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Idaho Breaks Ground On Largest Research Dairy in U.S.

Mon June 12, 2023 - West Edition #13
University of Idaho

Excavators move dirt in Rupert, Idaho, at the site of the University of Idaho-led Idaho Center for Agriculture Food and the Environment.
Excavators move dirt in Rupert, Idaho, at the site of the University of Idaho-led Idaho Center for Agriculture Food and the Environment.

The University of Idaho announced that excavation crews began clearing the way for the construction of the Idaho Center for Agriculture, Food and the Environment (Idaho CAFE).

Once the site is ready, cement pouring for a milking parlor will commence, ahead of the first dairy cows arriving in late 2024 and milking in early 2025.

When Idaho CAFE opens it is expected to be the largest research dairy in the United States. Researchers there will use the facility to develop strategies to mitigate greenhouse gas emissions from animals and advance the US dairy industry's nationwide net zero initiative. Plans also include finding markets for dairy waste from the facility, so that it can be converted into byproducts and fertilizers.

"CAFE will be a leader [for] water usage and environmental quality challenges while supporting the continued growth of the dairy, livestock, cropland and food processing industries," said University President Scott Green.

While initial construction work for the project originally was scheduled to begin in summer of 2022, the university stated that U of I and its partners delayed the process to allow time for "exorbitant construction costs to fall." The university said the prices associated with the project's first phase dropped "by roughly $4 million" during the pause, following a ceremonial groundbreaking in June 2022.

Organizers said the first phase of the project includes a 2,000-cow dairy, alongside a 640-acre research farm.

"The outlook is very bright," said Mark McGuire, director of the Idaho Agricultural Experiment Station. "The lower bids mean we have sufficient funds to fully build this project."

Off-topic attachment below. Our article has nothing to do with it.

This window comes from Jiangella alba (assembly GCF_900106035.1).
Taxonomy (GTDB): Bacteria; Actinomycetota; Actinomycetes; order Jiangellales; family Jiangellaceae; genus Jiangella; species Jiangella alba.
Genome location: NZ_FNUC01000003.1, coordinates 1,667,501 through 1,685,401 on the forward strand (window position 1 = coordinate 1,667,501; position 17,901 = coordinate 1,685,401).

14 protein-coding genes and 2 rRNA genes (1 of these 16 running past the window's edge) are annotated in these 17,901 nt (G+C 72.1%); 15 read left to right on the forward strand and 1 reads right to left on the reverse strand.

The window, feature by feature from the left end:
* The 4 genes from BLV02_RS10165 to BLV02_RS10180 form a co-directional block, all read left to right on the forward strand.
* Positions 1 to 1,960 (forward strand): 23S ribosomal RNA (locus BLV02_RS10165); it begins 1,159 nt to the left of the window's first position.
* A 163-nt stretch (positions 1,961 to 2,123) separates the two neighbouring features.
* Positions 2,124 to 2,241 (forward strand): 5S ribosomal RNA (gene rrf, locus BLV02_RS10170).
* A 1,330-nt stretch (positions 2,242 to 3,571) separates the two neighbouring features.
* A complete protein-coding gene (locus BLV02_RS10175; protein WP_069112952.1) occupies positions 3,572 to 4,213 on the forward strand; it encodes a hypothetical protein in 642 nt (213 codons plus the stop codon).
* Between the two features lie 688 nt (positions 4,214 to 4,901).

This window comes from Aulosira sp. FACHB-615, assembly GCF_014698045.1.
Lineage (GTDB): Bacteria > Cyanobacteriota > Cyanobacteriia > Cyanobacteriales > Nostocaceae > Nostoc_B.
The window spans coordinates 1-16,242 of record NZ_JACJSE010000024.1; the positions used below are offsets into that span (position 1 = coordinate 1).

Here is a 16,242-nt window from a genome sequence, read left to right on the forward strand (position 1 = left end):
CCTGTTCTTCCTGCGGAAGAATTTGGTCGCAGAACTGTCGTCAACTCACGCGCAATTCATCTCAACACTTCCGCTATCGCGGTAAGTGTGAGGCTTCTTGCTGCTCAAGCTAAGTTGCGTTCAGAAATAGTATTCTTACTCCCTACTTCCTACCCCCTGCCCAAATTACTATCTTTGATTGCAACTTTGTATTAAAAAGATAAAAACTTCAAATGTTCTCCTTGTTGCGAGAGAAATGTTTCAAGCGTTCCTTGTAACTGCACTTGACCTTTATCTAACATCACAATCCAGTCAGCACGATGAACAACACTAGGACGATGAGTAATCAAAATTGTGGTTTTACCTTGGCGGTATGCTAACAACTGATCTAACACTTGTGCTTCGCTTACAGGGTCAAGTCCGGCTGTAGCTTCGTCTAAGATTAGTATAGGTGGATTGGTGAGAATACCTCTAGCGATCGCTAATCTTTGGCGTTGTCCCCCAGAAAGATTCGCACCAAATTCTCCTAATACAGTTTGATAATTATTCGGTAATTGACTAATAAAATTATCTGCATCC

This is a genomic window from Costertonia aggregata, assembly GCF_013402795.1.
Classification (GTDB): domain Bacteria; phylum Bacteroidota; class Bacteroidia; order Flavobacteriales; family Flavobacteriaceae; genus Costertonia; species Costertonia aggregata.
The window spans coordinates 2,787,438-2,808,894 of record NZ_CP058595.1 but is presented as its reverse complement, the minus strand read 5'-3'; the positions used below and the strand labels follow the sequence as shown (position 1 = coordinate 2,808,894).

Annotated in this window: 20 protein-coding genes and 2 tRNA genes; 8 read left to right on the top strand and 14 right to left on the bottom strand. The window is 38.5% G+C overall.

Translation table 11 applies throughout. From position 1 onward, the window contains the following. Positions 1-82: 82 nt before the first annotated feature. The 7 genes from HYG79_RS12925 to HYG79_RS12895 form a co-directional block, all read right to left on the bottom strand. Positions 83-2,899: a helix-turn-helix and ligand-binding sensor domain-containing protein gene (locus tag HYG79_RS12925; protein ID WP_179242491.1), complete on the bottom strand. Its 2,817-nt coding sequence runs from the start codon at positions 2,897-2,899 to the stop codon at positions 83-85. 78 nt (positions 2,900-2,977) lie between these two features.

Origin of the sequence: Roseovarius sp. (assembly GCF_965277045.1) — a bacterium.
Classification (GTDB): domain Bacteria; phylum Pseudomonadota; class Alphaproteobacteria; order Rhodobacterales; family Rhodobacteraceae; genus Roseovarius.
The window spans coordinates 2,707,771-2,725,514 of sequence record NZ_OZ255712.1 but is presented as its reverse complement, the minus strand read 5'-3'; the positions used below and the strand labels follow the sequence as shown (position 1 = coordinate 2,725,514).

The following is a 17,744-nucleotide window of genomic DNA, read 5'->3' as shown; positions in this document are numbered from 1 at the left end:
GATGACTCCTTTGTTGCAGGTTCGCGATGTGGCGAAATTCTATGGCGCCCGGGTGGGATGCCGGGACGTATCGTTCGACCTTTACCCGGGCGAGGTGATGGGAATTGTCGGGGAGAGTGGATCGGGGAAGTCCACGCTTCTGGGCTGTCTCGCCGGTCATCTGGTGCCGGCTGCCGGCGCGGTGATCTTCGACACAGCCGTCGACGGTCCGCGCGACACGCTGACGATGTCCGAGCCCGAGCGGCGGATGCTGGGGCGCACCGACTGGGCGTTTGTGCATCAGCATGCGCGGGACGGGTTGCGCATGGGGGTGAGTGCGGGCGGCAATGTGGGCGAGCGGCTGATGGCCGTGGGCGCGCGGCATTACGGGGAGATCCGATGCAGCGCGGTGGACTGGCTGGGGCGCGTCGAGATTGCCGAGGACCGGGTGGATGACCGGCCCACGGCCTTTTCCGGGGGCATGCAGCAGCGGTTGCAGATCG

A second phase for the project will include manure handling facilities and lagoons, a maternity barn, a feed area, an office building and structures to provide shade and wind protection for cows, with several pens for research purposes.

The university also said an improved budgetary outlook might make a third phase possible. That would incorporate a cross-ventilated barn for housing 800 to 1,200 cows.

This year, Cargill and Redox Bio-Nutrients both announced $500,000 donations for the project. The university said total industry contributions now stand at close to $9 million. The project also previously received $23.25 million from the sale of U of I's College of Agricultural and Life Sciences endowment land. Plus, the state legislature approved $10 million for the project in 2018, while the Idaho Dairymen's Association contributed $2 million for the purchase of farmland for the facility.

"Without the support first and foremost of the Idaho Dairymen's Association, we wouldn't have been able to purchase that site, and now with all of these other allied industry partners coming on board we will be able to build a facility that will meet the needs of the dairy industry and serve the citizens of Idaho," McGuire said.

Per the university, the project thus far has generated more than $13 million in grant activity, which will support the work of graduate students and undergraduates hired to be research assistants.

"Our students will benefit by having access to a world-class facility," Green said. "Students will gain hands-on experience working with the latest agricultural technologies, and Idaho industry will gain access to the latest advancements and research."

"The dairy industry nationwide has set a goal of reaching net-zero greenhouse emissions by 2050," said Brent Olmstead, assistant dean of the Agricultural College, "The dairy industry has no idea how to do that at present. CAFE will provide an opportunity for research to get Idaho's dairy families to a point where they can reach that goal."

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